In this film, the script called for Steve Rogers to pursue a German Spy driving a car through the streets of Brooklyn as Steve gives chase by foot. The man eventually works his way to the waterfront and escapes in a small one-man submarine, where Rogers dives-in, swims to him, forces open the canopy and wrenches the man to the surface. I had not shot a sequence where a swimmer chases down a submarine before so, I was excited to researching my options. The proposed set was a small tank inside a stage at Pinewood Studios outside London. The tank was 60 feet long by 20 feet deep and the sub was 20 feet long and stationary within the black tank. Our perception of movement would need to come from moving the camera and creating underwater current that would affect debris and bubbles… not the submarine. We ended up getting a Hydroscope from Chapman, which is a heavy duty submersible crane that can be operated from the deck next to the tank, along with a Hydro Head submersible remote head. We needed a camera that we could house in an underwater housing and our Genesis cameras we were using to shoot the body of the show ran too hot to perform well in a housing that goes to that depth. We ended up securing a brand-new Alexa (the only one in Europe that Bob Richardson wasn’t using on Hugo) and I called Pete Romano at Hydroflex and asked if he could quickly manufacture a Remote AquaCam compatible with our submersible remote head, which he began making right away. Typically speaking, these types of housings arrive a few days before shooting so that we can test the fit and check for water-tightness. In this case, the shooting date was looming closer and Pete had yet to deliver the housing from Hydroflex in LA to Pinewood Studios in London. He told me he had to make the housing from scratch, as this was the first Alexa that he was aware of that would be going into a Remote AquaCam. Pete always seems to come through and the housing arrived the day before shooting. In fact, when they opened the box during our early pre-call to test the housing the smell of fresh paint permeated the prep room and made us dizzy from the fumes. The camera, housing and underwater crane worked great and crane operator Gary Hymns deserves an award (and trip to the chiropractor) for doing expert crane moves with submerged principle actors, all while fighting water resistance and working blind to the camera’s proximity to the set-piece. Amazing job by all involved.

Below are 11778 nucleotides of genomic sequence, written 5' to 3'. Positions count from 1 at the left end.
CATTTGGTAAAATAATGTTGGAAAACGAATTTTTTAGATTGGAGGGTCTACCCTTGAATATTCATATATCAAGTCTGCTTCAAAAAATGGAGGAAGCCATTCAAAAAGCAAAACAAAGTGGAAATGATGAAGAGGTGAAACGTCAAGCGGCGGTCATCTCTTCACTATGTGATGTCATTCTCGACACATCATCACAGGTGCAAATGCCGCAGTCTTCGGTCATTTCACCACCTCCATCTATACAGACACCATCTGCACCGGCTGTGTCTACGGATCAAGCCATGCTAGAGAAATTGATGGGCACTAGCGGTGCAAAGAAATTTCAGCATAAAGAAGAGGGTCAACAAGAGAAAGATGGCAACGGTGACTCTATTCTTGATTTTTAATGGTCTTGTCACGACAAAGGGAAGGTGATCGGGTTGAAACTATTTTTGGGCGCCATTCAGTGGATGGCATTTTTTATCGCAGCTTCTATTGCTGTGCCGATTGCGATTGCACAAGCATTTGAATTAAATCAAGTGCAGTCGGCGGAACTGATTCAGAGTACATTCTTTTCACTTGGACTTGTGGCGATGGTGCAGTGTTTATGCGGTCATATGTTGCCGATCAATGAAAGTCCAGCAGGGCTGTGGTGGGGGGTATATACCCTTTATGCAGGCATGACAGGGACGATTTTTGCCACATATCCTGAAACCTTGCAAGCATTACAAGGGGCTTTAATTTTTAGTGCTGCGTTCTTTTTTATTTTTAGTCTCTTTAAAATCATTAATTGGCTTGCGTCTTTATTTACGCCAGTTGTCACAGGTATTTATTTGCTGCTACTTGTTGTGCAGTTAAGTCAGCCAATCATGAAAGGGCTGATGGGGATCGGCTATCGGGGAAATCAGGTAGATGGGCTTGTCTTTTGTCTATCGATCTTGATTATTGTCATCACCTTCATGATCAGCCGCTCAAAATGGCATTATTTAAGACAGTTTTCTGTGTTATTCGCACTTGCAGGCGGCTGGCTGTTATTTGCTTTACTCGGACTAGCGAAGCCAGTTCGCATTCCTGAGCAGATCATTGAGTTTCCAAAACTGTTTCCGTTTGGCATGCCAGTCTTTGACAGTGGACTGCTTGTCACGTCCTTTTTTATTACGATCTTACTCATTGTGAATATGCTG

Below is a clip of the sequence and submarine pursuit that occurs near the end of the clip.